If you’re stuck, ask yourself these questions again: Who are your closest competitors, and why are they your competitors? Is there any way you can work together with them for mutual benefits? Where is your niche market most active? What sort of platform would best connect you to them?

Future Growth

Too many businesses set overly ambitious goals, which leads to a cycle of failure: Setting goals and niches that are too large and too broad. Compared to close competitors, who may have more specific goals, this will put a company at a distinct disadvantage. Trying to please everyone with a broad goal will only frustrate everyone. It’s better to just focus on doing a really, really great job of pleasing your niche.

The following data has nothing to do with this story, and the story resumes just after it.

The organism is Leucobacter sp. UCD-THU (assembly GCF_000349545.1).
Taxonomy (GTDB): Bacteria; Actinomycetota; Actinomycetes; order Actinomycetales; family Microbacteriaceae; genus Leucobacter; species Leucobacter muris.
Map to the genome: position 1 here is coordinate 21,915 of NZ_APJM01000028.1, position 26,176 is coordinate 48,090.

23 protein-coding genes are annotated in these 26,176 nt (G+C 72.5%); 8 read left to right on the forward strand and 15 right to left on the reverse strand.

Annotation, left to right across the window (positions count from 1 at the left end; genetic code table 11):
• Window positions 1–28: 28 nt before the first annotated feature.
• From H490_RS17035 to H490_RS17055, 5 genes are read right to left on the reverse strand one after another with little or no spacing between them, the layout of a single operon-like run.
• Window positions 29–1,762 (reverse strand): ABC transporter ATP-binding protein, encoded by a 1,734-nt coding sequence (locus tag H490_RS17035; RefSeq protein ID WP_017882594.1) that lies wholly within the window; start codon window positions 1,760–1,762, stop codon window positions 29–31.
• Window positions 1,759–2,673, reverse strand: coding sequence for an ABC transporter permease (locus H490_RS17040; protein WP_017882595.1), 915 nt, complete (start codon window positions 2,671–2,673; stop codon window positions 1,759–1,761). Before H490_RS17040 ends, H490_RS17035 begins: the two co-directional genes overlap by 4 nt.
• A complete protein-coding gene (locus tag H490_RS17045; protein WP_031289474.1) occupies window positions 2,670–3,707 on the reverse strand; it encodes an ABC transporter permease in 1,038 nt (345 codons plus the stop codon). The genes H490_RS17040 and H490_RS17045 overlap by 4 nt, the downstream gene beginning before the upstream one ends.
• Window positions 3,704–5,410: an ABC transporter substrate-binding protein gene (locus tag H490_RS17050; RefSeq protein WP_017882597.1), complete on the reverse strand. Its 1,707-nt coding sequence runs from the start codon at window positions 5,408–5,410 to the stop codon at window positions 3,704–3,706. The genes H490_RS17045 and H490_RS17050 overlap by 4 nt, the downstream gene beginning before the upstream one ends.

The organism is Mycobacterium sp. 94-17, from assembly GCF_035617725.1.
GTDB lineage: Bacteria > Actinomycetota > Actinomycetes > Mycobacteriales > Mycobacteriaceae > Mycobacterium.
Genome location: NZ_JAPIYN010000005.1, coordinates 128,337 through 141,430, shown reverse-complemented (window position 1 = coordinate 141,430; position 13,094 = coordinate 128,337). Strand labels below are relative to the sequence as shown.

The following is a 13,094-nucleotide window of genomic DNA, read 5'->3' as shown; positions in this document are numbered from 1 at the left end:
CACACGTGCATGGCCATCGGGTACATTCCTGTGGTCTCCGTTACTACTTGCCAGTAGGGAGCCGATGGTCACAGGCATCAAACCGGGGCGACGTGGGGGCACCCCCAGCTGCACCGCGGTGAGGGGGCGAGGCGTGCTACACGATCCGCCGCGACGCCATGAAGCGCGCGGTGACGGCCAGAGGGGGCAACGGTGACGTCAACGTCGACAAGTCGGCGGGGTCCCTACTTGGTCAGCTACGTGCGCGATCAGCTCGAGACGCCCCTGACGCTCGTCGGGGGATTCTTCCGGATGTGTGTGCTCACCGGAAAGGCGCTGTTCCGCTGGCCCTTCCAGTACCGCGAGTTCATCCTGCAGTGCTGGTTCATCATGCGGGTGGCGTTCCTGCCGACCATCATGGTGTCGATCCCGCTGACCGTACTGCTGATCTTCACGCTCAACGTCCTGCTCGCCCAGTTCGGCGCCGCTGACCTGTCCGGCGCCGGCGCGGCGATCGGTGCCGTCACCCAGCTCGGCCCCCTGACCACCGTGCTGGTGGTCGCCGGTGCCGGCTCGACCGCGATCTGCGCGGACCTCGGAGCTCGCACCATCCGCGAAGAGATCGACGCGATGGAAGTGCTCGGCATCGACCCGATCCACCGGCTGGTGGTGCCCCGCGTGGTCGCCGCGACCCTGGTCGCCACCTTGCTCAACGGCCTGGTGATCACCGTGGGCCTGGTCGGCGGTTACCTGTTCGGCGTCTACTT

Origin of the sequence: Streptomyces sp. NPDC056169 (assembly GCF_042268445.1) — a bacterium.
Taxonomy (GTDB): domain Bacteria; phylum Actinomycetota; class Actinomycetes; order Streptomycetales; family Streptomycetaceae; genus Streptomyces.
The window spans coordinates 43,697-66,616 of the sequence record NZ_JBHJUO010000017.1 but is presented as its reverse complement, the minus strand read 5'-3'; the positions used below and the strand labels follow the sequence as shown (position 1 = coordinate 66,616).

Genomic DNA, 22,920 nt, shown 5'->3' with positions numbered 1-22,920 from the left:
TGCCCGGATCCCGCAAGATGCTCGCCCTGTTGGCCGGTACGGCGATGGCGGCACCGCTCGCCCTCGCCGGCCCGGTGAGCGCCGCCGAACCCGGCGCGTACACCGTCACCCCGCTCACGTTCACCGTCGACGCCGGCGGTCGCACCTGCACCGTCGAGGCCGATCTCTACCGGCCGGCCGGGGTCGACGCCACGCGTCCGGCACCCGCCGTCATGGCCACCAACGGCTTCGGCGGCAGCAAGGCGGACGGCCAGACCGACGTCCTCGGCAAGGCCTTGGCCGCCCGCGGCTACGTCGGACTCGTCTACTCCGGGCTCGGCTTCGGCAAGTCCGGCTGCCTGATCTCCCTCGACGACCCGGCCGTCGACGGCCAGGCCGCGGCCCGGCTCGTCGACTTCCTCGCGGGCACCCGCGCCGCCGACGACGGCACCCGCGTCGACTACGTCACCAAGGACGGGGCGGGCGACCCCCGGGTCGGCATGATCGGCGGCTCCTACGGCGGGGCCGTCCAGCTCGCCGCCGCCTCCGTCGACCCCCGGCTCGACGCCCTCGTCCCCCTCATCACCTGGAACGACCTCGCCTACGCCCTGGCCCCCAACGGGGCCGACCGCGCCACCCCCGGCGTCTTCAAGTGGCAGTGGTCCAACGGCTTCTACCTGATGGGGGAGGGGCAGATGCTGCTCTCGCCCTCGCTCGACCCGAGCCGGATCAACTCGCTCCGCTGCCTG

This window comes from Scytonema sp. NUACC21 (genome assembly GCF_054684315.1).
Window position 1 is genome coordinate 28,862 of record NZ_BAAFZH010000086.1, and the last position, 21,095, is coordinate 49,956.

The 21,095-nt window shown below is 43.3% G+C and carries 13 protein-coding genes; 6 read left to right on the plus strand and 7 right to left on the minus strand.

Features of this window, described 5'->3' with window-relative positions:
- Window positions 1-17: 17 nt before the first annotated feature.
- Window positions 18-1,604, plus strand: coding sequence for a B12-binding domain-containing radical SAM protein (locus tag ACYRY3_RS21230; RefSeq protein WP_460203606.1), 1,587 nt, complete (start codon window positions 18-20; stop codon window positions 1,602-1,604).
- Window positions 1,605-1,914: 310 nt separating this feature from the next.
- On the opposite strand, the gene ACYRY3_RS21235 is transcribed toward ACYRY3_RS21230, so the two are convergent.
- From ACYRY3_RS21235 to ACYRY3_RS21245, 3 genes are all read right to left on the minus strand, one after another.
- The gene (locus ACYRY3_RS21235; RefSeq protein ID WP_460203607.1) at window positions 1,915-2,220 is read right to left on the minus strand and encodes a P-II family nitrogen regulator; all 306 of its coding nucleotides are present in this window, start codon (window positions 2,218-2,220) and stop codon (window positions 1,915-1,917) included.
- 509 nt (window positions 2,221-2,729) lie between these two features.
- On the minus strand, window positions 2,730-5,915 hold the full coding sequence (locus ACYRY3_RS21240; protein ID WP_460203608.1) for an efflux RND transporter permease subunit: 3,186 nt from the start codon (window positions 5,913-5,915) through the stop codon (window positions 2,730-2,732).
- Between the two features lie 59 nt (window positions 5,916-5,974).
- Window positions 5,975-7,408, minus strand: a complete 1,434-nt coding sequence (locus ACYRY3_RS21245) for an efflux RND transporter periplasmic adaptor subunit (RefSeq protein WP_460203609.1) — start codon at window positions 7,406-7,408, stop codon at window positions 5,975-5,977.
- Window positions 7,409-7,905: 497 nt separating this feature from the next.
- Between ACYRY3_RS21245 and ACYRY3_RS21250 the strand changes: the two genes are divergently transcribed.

Once you have identified your niche market, spend some time thinking about who they are and what they need. Veligurskaya saw herself as a proxy for the niche market: Young creative professionals with modest salaries. The product and price point grew from there.

Identifying a niche market allows you to set realistic short-term and long-term goals. Because Studiocult has a specific and narrow focus, it is able to work on its short-term goal of collaborating with retail shops, museums, and galleries who are passionate about this particular niche in art and design. The company’s long-term goal is to expand its success with pins to home décor, gifts, jewelry, accessories, and clothing lines.

Whether you are an aspiring entrepreneur or the founder of your startup, it is beneficial to narrow your focus to concentrate on what matters most and what/who will help your business most. If you have done your calculations diligently, then you will have fewer qualms as you enter the market.